This course is a quick introduction to XCode and Apple's app building environment. At the end of the course you will have built your first simple button app in XCode 5.
**Please note: Since we build in Apple's native environment this course requires you to have a Mac running OS 10.8+ in order to install XCode. This is an Apple mandate.
The left side panel in XCode is known as the Navigator.
This is where all the files included in your project are located. You can search for things, analyze errors, and add break points among a host of other things. When you click on a file, its contents will be shown in the center screen. To view two files at once, simply hold down the "option" key and click a file.
The right side panel is known as the Inspector.
In the inspector, you can add UI (user interface) elements to your application. Furthermore, you can change the size and physical properties of those elements here.
The bottom panel is referred to as the debug console or debugger.
When you recieve errors (and you will!), this is where they show up.
And as shown in the video, all of these views can be toggled with the three buttons on the top right of XCode.
We will be using each of these areas extensively throughout the course, so you will have plenty of time to get comfortable with them!
For reference, the code that was written to change the label's text is as follows:
self.titleLabel.text = @"Hello Class!";
You will learn what all of this means shortly! But for know, notice how the statement between the curly braces sounds somewhat similar to English. This is not by mistake, but instead a characteristic of Objective-C, the programming langugage in which most iPhone apps are written in.
The dot notation signifies "ownership" and can be read as "self's titleLabel's text is equal to Hello Class." Right now, the word "self" sounds a little goofy but bear with me- it's another way of saying "My."
You want to change your Label to display the word "Goodbye."
Try playing around with the attributes inspector (the area on the right side of the screen). Click on your label, and see if you can change it's background to green and try making the font a bit bigger. The best way to learn is to experiment- so go ahead!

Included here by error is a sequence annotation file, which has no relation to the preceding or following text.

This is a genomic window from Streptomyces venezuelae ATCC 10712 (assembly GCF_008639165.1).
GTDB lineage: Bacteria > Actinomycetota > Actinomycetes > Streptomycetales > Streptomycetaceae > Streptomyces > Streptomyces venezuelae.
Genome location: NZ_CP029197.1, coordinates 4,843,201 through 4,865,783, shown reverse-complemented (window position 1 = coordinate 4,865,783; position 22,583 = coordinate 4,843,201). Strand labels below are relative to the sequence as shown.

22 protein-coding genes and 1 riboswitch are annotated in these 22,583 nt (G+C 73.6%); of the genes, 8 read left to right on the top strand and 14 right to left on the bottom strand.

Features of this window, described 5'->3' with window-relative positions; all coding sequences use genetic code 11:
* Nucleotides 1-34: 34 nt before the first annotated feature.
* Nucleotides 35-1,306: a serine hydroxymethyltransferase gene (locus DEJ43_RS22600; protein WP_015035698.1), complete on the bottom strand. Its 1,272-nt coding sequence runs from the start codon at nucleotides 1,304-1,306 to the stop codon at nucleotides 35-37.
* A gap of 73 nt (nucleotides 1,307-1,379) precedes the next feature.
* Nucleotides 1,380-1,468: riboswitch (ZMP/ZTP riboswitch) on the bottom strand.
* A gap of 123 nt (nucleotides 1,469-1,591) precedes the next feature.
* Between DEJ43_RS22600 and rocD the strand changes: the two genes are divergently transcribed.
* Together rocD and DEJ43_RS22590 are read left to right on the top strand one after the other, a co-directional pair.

Try adding one more View Controller Object to your storyboard and then transitioning, or in iOS speak, "segueing" to that from your View Controller with the world on it. To do this, you will need to add another UIViewController and a button somewhere in your project.
**Just make sure to click the "push" segue as your segue type! Push segues can only be used when using UINavigationController and are the only segue that will give you a back button for free. If you select something like a modal segue, then the new screen will be presented with no way out! (for now). You can delete segues by clicking the circle on top of the arrow that links your View Controllers and pressing delete.
UINavigationController is a great and popular way to transition from screen to screen in iPhone applications. In fact, if you take out an iPhone right now and open up a few of your favorite apps, you will be guaranteed to see it! Look out for the navigation bar on the top of the screen.
Commenting is a great tool for summarizing procedures that might be difficult to understand upon first glance. A lot of the time, it might not be evident at first what a block of code does, and therefore a comment helps any readers of our code to understand what is being done. And readers include us too down the line! Many times after writing code, you will have to go back to it to maintain it or fix it, and well-commented code will be much easier to fix!
It is really good to get in the habit of commenting out your code. However, my commenting above was definitely over the top and maybe even called egregious. You don’t want to be commenting every line of code. With time, you will be able to find your perfect commenting balance.
For those of you who have gotten a taste of Objective-C before, this syntax (@"some text") is a convenient way of creating an NSString object. An NSString primary responsibility is to hold text. That’s all you need to know for now!
Woah... a lot of new stuff! Methods, class methods and conversions. Don't worry, we will get to exactly what all this stuff is shortly. But because we want you building applications now, we're including some rather simple examples of concepts you will see later.
Eliot regularly teaches iOS development classes and workshops at General Assembly and guest lectures for companies and development boot camps around NYC. He also taught the inaugural class for Coalition for Queens which focused on increasing diversity in iOS development. He also coaches students in a one-on-one environment with a focus on transitioning to full time development. Eliot cofounded and organizes the iOS Office Hours meetup NYC.
In his free time he works as a contractor for startups focusing on agile development.
Find me on twitter @EliotArntz - I check my direct messages quite frequently.
John was the lead iOS developer at Fast Society and Cameo until he started Bitfountain in 2012. The apps that John has contributed to have appeared in TechCrunch, Mashable and the New York Times. At Bitfountain, John oversees all projects from a technical and strategic perspective. At Bitfountain, John has taught over 120,000 students how to code online.